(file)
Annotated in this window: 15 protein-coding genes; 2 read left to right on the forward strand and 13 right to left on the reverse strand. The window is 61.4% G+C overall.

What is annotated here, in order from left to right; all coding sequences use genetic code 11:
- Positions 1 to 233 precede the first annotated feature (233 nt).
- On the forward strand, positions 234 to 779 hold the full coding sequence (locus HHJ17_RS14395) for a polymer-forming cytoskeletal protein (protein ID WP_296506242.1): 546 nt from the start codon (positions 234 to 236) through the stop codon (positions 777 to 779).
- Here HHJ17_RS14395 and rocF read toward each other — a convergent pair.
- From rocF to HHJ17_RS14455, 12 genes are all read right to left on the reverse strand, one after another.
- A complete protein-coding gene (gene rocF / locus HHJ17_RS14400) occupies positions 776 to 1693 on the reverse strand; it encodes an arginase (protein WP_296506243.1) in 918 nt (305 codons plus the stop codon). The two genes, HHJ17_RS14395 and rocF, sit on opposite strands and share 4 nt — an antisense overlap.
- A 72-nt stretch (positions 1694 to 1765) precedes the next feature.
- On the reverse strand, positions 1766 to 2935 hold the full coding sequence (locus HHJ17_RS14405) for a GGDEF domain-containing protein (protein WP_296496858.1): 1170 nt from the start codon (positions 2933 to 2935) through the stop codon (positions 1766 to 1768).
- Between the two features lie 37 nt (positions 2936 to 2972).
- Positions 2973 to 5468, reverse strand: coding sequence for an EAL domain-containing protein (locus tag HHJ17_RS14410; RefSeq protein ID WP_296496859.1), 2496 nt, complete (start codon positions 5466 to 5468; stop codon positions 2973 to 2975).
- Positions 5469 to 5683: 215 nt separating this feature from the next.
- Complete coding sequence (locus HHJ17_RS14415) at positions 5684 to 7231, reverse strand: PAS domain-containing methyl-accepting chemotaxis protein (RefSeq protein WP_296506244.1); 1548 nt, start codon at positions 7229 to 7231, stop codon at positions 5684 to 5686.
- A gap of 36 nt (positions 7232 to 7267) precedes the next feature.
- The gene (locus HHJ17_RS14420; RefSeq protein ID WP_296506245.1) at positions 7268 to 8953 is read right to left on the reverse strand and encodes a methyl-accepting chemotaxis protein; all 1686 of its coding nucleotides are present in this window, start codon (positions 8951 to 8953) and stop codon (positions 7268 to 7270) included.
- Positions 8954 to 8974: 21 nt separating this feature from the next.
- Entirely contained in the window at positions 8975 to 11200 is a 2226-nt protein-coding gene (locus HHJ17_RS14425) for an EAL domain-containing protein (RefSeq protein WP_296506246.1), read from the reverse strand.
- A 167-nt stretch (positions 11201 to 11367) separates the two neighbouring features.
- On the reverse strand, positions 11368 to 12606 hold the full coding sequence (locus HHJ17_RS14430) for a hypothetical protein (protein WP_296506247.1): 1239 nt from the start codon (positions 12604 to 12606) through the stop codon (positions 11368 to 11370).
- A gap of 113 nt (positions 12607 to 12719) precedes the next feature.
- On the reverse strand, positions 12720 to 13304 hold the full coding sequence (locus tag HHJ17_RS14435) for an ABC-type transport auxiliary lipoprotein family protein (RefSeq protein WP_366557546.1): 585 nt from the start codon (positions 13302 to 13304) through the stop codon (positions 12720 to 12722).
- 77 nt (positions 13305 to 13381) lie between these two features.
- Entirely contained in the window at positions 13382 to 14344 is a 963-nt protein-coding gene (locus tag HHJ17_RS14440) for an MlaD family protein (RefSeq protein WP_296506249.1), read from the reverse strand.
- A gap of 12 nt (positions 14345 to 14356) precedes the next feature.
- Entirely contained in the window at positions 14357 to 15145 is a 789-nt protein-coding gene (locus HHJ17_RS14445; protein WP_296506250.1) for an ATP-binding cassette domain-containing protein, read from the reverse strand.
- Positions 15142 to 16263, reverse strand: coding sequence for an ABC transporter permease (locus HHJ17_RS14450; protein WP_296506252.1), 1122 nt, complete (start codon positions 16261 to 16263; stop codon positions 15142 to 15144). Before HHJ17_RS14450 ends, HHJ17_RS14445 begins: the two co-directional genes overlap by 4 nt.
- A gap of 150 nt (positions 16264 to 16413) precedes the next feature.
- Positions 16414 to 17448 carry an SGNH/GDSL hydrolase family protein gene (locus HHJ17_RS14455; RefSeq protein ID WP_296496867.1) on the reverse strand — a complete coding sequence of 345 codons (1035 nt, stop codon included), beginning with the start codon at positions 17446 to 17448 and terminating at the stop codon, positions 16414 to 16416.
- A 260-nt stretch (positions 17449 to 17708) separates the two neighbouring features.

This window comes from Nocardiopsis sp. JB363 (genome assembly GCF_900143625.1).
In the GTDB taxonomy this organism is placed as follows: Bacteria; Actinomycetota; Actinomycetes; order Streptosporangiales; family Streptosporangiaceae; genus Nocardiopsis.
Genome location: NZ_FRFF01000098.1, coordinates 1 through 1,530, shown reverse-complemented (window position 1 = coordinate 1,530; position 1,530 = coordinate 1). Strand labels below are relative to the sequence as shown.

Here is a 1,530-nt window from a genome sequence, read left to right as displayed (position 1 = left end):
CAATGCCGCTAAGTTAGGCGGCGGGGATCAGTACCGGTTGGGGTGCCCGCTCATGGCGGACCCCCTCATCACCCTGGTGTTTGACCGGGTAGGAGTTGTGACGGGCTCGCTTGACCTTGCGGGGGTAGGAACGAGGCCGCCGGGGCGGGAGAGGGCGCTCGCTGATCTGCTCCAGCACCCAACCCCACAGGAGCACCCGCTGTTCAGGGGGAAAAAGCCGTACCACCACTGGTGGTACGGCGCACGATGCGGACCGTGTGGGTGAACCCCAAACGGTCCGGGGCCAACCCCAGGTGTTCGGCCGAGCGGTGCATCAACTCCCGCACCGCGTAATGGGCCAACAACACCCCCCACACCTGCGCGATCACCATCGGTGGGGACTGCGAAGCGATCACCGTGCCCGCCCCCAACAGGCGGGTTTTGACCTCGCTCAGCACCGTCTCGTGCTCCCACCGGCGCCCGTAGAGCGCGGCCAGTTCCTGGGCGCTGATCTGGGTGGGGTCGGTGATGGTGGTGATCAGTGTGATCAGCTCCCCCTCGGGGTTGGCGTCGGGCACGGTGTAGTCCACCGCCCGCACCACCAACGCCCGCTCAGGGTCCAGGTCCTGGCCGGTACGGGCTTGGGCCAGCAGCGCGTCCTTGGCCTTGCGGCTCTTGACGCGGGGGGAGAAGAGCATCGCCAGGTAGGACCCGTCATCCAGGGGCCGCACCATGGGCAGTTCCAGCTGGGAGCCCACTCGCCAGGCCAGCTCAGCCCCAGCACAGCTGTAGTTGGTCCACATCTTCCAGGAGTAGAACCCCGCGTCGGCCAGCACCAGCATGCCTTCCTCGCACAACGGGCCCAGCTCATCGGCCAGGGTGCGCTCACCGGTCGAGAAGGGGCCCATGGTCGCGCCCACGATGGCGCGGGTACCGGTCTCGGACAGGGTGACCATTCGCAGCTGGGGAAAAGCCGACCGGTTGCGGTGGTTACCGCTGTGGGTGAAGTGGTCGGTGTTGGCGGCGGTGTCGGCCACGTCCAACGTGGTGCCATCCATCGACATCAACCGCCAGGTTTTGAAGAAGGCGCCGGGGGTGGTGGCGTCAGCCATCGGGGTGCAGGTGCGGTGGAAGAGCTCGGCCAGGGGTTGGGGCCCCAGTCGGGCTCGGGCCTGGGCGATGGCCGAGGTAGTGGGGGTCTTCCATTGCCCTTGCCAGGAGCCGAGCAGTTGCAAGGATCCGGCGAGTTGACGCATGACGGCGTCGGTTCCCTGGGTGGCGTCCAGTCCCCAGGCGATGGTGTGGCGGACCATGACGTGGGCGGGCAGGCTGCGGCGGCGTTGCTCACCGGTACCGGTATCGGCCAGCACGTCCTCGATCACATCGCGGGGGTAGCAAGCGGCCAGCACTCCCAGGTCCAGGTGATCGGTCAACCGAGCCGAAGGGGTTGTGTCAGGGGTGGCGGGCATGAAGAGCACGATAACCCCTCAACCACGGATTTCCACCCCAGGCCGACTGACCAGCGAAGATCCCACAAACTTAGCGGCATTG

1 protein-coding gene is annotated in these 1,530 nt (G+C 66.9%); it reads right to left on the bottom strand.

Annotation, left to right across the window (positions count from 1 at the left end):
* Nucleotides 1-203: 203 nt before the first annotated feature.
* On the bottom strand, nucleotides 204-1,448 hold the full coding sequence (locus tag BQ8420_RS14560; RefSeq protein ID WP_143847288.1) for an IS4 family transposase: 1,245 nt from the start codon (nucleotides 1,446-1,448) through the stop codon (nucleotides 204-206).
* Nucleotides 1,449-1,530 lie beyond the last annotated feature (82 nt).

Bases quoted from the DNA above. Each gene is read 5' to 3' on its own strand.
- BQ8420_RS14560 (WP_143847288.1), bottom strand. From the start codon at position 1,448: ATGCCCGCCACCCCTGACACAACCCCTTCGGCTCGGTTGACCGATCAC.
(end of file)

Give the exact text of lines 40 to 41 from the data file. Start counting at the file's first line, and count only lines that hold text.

Bases quoted from the DNA above. Each gene is read 5' to 3' on its own strand.
- BQ8420_RS14560 (WP_143847288.1), bottom strand. From the start codon at position 1,448: ATGCCCGCCACCCCTGACACAACCCCTTCGGCTCGGTTGACCGATCAC.